Oxford University

Oral Answers to Questions — Education and Science – in the House of Commons at 12:00 am on 19th February 1985.

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Photo of Mr Roy Galley Mr Roy Galley , Halifax 12:00 am, 19th February 1985

asked the Secretary of State for Education and Science what information he has as to the total income, at 1985 prices, from grants and fees to Oxford university in 1979; and what it is estimated to be in the current year.

Photo of Mr Peter Brooke Mr Peter Brooke Parliamentary Under-Secretary (Department of Education and Science)

The total income of Oxford university, from recurrent grant allocated by the University Grants Committee and from university tuition fees for home full-time students, increased in real terms from £46·2 million in the academic year 1979–80 to an estimated £46·9 million in the academic year 1984–85. These data are in 1983–84 cost terms. The figures are not strictly comparable because of certain changes in funding arrangements over the period.

Photo of Mr Roy Galley Mr Roy Galley , Halifax

Does my hon. Friend agree that those figures, and other comparative figures which are available, suggest a continuing preferential treatment for Oxford university? In view of the declining reputation of that university — [Interruption] — is he prepared to reconsider resource allocation in the higher education sector so as to give a better deal to modern and progressive universities in the north of England, such as Bradford and Salford?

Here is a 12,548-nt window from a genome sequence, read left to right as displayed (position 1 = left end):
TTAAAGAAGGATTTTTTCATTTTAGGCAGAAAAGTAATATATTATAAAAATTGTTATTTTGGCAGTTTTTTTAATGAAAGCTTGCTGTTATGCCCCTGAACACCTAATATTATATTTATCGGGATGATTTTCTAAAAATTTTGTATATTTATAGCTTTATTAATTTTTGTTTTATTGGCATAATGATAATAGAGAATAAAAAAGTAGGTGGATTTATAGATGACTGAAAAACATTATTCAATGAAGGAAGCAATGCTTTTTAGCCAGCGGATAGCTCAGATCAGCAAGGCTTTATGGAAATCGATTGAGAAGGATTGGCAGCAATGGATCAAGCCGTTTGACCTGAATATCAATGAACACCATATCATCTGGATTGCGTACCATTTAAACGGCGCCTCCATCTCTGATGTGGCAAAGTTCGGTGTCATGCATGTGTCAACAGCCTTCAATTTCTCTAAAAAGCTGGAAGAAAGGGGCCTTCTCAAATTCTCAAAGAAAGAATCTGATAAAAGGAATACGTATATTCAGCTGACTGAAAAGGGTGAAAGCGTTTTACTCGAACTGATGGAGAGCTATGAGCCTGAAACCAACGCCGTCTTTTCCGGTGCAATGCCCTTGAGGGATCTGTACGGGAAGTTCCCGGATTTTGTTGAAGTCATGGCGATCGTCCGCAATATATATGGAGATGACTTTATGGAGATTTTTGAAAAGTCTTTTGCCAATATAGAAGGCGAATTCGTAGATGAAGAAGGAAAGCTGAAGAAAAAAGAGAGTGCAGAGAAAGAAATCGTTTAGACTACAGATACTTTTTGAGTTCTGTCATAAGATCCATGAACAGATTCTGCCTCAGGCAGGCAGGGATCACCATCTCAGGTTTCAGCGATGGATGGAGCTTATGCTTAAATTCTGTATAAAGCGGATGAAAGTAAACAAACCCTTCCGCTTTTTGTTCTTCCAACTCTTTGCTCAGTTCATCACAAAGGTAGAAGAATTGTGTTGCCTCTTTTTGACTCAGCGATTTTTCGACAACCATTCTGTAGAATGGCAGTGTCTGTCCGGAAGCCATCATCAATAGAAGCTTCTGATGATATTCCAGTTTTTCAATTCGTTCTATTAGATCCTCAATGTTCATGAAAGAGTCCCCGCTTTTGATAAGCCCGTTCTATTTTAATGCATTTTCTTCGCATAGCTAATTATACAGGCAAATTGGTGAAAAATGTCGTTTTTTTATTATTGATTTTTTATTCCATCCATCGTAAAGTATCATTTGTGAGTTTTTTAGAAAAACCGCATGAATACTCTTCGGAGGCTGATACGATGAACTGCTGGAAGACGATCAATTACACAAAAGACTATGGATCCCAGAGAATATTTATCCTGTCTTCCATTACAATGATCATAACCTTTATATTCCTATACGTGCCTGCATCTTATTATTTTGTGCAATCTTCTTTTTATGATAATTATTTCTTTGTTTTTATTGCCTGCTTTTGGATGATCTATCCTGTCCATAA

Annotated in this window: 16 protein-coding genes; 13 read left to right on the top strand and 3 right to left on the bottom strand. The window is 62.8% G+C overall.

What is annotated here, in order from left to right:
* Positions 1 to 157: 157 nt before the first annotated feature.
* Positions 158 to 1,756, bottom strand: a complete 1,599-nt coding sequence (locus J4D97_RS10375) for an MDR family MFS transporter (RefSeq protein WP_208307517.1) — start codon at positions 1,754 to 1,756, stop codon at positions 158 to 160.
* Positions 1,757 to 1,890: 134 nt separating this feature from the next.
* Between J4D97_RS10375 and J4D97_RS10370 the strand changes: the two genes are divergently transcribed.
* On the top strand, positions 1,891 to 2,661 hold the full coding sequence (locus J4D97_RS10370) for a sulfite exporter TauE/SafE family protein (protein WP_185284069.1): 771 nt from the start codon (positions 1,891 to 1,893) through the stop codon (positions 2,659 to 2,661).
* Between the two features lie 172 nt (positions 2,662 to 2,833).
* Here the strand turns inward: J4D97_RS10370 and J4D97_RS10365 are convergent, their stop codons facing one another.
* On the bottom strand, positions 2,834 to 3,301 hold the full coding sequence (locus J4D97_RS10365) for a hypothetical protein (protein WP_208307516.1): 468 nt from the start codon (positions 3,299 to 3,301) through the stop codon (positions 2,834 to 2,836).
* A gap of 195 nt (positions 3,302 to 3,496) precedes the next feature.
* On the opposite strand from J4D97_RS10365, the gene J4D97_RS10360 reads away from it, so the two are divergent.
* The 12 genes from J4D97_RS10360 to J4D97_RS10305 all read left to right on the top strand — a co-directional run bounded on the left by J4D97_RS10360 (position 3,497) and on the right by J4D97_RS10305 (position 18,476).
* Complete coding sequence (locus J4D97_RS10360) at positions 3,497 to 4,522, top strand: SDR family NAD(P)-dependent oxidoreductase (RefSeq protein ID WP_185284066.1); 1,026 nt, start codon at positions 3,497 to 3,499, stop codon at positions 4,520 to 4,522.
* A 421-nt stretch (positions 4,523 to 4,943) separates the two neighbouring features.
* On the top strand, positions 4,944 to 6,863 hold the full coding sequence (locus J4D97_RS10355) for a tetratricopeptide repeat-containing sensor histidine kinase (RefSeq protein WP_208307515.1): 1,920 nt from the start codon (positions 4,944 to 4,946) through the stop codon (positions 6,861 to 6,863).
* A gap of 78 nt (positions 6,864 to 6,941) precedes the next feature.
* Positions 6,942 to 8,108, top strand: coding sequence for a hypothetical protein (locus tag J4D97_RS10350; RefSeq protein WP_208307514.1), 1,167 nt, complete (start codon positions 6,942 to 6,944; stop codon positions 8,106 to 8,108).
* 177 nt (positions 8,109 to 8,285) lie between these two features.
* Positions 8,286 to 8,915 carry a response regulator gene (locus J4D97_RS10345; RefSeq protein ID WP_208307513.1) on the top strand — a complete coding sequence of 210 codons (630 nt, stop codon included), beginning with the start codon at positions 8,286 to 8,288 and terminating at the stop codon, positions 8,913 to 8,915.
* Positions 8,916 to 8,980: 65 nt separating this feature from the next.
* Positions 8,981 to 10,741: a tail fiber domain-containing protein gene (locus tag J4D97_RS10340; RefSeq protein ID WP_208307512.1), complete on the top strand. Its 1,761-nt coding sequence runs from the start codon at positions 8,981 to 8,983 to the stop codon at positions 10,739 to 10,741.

Photo of Mr Peter Brooke Mr Peter Brooke Parliamentary Under-Secretary (Department of Education and Science)

In an earlier answer to my hon. Friend the Member for Ealing, North (Mr. Greenway) I explained that the University of Oxford had done less well than the generality of universities. It is now nearly 50 years since we had a Cambridge man in Downing street. If the University of Oxford insists on committing hubris, we run the risk of being visited with the nemesis of another Cambridge man.

Photo of Mr Robert Hughes Mr Robert Hughes , Aberdeen North

Will the Minister accept that while we, at least at face value, accept his figures, some of us have had our faith in higher education restored by the Oxford decision, and in this case believe that it is money well spent?

Photo of Mr Peter Brooke Mr Peter Brooke Parliamentary Under-Secretary (Department of Education and Science)

I see the rhythm of the questions running. The funding issues are complex. I regret sometimes that they are not quite as well understood in the University of Oxford as elsewhere.